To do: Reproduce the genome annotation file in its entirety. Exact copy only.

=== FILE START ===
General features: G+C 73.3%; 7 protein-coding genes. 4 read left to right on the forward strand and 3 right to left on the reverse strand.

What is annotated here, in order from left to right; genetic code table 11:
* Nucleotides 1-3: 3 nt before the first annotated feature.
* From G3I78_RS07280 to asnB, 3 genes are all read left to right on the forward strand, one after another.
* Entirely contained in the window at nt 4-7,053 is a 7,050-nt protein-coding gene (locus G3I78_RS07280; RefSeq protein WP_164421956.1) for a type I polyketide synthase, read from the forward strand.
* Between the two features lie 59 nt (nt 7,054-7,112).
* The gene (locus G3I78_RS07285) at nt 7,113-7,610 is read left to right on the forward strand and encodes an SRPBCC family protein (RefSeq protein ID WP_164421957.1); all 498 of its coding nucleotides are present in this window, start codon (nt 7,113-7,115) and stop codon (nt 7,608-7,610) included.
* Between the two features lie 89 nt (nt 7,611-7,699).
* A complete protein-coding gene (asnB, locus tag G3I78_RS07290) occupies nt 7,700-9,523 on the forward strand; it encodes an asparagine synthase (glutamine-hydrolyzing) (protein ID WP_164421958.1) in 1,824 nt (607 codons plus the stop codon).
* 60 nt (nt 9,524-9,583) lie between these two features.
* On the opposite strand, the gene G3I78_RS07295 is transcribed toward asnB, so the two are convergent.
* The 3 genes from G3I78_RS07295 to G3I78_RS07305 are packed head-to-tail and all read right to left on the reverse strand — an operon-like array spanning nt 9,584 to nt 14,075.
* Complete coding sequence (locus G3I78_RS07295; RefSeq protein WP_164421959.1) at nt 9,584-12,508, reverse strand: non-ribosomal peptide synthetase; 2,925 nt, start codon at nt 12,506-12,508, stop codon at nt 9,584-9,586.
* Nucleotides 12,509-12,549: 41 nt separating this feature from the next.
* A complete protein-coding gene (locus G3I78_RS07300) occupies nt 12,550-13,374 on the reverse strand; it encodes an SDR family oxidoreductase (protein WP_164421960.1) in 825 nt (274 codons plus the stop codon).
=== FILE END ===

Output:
General features: G+C 73.3%; 7 protein-coding genes. 4 read left to right on the forward strand and 3 right to left on the reverse strand.

What is annotated here, in order from left to right; genetic code table 11:
* Nucleotides 1-3: 3 nt before the first annotated feature.
* From G3I78_RS07280 to asnB, 3 genes are all read left to right on the forward strand, one after another.
* Entirely contained in the window at nt 4-7,053 is a 7,050-nt protein-coding gene (locus G3I78_RS07280; RefSeq protein WP_164421956.1) for a type I polyketide synthase, read from the forward strand.
* Between the two features lie 59 nt (nt 7,054-7,112).
* The gene (locus G3I78_RS07285) at nt 7,113-7,610 is read left to right on the forward strand and encodes an SRPBCC family protein (RefSeq protein ID WP_164421957.1); all 498 of its coding nucleotides are present in this window, start codon (nt 7,113-7,115) and stop codon (nt 7,608-7,610) included.
* Between the two features lie 89 nt (nt 7,611-7,699).
* A complete protein-coding gene (asnB, locus tag G3I78_RS07290) occupies nt 7,700-9,523 on the forward strand; it encodes an asparagine synthase (glutamine-hydrolyzing) (protein ID WP_164421958.1) in 1,824 nt (607 codons plus the stop codon).
* 60 nt (nt 9,524-9,583) lie between these two features.
* On the opposite strand, the gene G3I78_RS07295 is transcribed toward asnB, so the two are convergent.
* The 3 genes from G3I78_RS07295 to G3I78_RS07305 are packed head-to-tail and all read right to left on the reverse strand — an operon-like array spanning nt 9,584 to nt 14,075.
* Complete coding sequence (locus G3I78_RS07295; RefSeq protein WP_164421959.1) at nt 9,584-12,508, reverse strand: non-ribosomal peptide synthetase; 2,925 nt, start codon at nt 12,506-12,508, stop codon at nt 9,584-9,586.
* Nucleotides 12,509-12,549: 41 nt separating this feature from the next.
* A complete protein-coding gene (locus G3I78_RS07300) occupies nt 12,550-13,374 on the reverse strand; it encodes an SDR family oxidoreductase (protein WP_164421960.1) in 825 nt (274 codons plus the stop codon).